Tag Archives: mitre saw stand

Making a Mobile Mitre Saw Stand (Part 2)

The previous weekend I’d finished with the stand having a frame, top and bottom. I’d always planned for this to have wheels to the next step was to put them on. Having learnt my lesson about placement when I totally screwed up the casters on the drill press stand I carefully marked the location so the holes wouldn’t end up trying to share the same space as the frame uprights!

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What I hadn’t learnt yet was that nails into MDF just don’t work. I flipped the stand over and the entire bottom just fell off. A slight detour to drive screws in solve the issue and then I was able to finish adding the wheels. Then I gave the parts that would be visible a coat of linseed oil to seal them. I didn’t do the bottom or back panels but may do those later on if I get time.

I also realised that there was a lot of spare height so added a frame and a shelf giving me somewhere to put cut pieces or my safety gear when not in use.

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The next step was to line up and mount the actual saw to the stand. I set the depth so it can comfortably sit against the wall and used the fence line as a guide for making sure it was straight. I underdrilled the holes to begin with so had to fix that before I could bolt it in place with washers on either side.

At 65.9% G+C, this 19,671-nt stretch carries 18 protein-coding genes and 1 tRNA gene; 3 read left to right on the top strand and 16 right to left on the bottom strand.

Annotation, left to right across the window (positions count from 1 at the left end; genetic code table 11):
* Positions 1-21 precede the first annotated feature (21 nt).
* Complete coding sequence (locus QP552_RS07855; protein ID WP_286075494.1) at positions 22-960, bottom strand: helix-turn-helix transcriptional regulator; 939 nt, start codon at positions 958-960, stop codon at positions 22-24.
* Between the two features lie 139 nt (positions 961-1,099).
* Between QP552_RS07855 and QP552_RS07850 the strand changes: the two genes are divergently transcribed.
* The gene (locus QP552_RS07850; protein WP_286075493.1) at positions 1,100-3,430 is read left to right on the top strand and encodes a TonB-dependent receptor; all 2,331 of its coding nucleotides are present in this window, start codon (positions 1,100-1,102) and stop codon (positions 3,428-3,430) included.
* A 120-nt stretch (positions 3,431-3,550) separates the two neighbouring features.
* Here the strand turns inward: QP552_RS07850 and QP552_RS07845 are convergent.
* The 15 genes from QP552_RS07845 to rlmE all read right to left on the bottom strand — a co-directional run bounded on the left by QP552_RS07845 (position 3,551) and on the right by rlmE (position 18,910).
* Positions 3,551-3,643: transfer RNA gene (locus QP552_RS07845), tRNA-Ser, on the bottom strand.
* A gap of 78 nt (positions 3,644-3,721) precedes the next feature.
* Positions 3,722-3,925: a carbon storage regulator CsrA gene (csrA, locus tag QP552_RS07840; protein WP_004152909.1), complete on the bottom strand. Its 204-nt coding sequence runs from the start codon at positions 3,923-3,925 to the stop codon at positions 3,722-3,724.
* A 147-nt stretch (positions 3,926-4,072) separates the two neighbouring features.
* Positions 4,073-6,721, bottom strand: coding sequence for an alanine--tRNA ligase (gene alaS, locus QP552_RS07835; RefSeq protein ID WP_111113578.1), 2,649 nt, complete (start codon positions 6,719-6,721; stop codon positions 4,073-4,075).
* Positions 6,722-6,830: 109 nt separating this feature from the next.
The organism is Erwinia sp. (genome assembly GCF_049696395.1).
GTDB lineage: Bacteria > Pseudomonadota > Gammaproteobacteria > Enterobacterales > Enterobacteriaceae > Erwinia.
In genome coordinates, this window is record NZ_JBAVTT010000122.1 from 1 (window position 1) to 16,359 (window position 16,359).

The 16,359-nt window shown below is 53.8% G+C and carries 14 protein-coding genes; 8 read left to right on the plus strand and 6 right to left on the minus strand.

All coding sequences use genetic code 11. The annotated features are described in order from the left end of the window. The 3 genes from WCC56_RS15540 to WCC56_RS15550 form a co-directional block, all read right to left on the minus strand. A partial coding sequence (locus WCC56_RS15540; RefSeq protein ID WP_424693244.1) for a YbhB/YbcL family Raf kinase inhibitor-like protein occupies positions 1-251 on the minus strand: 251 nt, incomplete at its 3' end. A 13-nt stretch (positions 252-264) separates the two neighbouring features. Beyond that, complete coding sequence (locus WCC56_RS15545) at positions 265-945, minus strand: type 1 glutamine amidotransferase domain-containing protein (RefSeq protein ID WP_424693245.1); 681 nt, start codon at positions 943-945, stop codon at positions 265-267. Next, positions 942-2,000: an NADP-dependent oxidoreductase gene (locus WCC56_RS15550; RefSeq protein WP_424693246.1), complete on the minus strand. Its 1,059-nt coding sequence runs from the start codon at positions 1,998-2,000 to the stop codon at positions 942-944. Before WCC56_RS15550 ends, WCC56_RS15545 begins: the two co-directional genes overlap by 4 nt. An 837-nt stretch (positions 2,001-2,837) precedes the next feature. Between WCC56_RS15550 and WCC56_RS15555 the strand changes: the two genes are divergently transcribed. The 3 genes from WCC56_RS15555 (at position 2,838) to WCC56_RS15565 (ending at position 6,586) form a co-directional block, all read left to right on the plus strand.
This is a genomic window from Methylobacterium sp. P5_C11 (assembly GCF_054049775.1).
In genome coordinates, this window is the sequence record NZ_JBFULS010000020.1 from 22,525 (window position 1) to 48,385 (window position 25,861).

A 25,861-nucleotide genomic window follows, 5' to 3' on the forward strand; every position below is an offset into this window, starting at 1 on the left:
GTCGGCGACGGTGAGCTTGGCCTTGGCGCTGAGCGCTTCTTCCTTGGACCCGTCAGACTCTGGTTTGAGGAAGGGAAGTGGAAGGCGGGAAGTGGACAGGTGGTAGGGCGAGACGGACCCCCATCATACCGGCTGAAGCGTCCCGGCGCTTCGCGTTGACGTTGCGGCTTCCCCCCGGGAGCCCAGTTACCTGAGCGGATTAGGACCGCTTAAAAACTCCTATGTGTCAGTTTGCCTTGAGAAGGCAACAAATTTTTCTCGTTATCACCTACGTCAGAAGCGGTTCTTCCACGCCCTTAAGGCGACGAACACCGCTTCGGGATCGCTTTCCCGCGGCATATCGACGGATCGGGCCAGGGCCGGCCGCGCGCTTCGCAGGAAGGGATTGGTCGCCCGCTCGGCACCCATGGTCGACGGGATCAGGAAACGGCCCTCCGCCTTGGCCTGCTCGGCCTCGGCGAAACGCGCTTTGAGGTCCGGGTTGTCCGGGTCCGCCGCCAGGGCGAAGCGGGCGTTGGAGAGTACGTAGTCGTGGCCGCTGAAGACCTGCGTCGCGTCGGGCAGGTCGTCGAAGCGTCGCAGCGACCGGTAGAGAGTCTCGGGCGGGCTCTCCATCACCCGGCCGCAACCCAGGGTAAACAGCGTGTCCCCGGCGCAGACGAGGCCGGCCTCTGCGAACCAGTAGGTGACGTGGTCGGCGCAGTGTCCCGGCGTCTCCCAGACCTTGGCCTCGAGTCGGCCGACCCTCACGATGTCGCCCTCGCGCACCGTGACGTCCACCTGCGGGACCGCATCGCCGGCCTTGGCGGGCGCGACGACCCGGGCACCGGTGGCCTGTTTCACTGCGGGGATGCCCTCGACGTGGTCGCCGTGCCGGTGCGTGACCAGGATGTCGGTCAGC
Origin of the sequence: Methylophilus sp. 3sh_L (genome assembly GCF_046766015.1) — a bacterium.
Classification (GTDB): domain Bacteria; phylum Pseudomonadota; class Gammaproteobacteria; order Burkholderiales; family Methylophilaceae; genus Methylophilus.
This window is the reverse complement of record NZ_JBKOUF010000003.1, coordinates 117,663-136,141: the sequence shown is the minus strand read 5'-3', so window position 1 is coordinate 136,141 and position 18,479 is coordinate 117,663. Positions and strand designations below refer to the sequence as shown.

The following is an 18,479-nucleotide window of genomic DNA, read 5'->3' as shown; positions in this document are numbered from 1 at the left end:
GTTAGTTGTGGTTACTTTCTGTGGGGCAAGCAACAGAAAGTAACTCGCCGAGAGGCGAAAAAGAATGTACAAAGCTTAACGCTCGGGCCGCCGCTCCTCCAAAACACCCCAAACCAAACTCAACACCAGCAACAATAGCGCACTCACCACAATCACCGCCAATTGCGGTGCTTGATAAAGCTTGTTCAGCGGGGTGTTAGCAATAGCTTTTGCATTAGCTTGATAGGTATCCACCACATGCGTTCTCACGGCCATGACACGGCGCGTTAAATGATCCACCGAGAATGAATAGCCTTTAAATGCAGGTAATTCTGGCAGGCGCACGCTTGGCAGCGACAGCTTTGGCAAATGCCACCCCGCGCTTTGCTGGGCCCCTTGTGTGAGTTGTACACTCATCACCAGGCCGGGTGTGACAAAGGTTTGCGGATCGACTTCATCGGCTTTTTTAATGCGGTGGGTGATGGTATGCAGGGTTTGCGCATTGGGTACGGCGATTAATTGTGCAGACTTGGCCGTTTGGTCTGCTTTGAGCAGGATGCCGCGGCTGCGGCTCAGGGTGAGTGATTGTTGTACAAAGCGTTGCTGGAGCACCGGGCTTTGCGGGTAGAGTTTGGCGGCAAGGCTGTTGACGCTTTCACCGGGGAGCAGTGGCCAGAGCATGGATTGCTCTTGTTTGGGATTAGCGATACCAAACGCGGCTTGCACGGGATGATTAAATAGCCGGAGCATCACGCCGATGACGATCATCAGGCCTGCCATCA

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I knew before I added the shelf that my shop vacuum wouldn’t fit unless I took the wheels and the posts they were on from off the bottom so did that using my trusty portable bench and a cutoff wheel in my Dremel.

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Once this was done I put the vac into place and clamped my support stands to the side to see how things would look when it’s completed. The plan is to mount them properly to the sides so they are always there if needed but in a way that I can lift them off for longer cuts.

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I locked the brake on two of the wheels and did some test cuts. It’s nice and stable and exactly the right height for me since I actually remembered to factor in the bottom panel and wheel height.

There’s still a little work left to do but I’m very happy with the result so far.

Making a Mobile Mitre Saw Stand (Part 1)

Back in 2011 just after I started woodworking I was driving back from the library and saw a sign for a garage sale.  In those days I thought I needed every tool that existed and so stopped in to see what they had. It was late in the afternoon and the seller was just packing up, but when I said I was looking for tools they showed me what was left.

I ended up walking away with an old GMC mitre saw for $20 and it’s been in constant use since that time. The problem is that it’s never had a proper home, instead being dumped onto whatever surface was clear when I needed to use it. I decided recently to change that as I’ve been trying to get the workshop more organised and thought a combined stand for the saw and my old vacuum would be nice.

The stand I made for my drill press (in the back corner of the below photo) has held up really well so decided to use the same style for this one. I started with a piece of 1200mm x 450mm MDF from the local hardware store and placed the mitre saw on it to get a feel for how wide the stand should be. I decided that even though the saw is only around 400mm wide, I’d just halve the sheet and make the stand a little wider both for stability and to make the build easier. This also gives me some room underneath for more storage.